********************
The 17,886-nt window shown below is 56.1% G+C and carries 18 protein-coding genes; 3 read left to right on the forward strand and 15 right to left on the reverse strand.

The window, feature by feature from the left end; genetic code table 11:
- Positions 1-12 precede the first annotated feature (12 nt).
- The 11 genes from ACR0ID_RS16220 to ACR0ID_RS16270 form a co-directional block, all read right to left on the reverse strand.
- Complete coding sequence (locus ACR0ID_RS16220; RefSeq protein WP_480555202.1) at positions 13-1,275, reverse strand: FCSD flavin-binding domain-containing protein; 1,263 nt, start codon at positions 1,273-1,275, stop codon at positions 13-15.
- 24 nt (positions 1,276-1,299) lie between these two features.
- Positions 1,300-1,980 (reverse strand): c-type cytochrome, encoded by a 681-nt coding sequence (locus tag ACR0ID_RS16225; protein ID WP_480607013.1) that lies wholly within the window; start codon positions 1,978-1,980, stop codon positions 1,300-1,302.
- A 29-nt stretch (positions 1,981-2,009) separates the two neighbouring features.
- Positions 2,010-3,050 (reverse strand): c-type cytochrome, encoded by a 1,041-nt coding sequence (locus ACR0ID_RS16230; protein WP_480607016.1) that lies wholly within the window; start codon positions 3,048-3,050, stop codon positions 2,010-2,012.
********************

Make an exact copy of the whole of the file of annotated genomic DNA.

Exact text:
The 17,886-nt window shown below is 56.1% G+C and carries 18 protein-coding genes; 3 read left to right on the forward strand and 15 right to left on the reverse strand.

The window, feature by feature from the left end; genetic code table 11:
- Positions 1-12 precede the first annotated feature (12 nt).
- The 11 genes from ACR0ID_RS16220 to ACR0ID_RS16270 form a co-directional block, all read right to left on the reverse strand.
- Complete coding sequence (locus ACR0ID_RS16220; RefSeq protein WP_480555202.1) at positions 13-1,275, reverse strand: FCSD flavin-binding domain-containing protein; 1,263 nt, start codon at positions 1,273-1,275, stop codon at positions 13-15.
- 24 nt (positions 1,276-1,299) lie between these two features.
- Positions 1,300-1,980 (reverse strand): c-type cytochrome, encoded by a 681-nt coding sequence (locus tag ACR0ID_RS16225; protein ID WP_480607013.1) that lies wholly within the window; start codon positions 1,978-1,980, stop codon positions 1,300-1,302.
- A 29-nt stretch (positions 1,981-2,009) separates the two neighbouring features.
- Positions 2,010-3,050 (reverse strand): c-type cytochrome, encoded by a 1,041-nt coding sequence (locus ACR0ID_RS16230; protein WP_480607016.1) that lies wholly within the window; start codon positions 3,048-3,050, stop codon positions 2,010-2,012.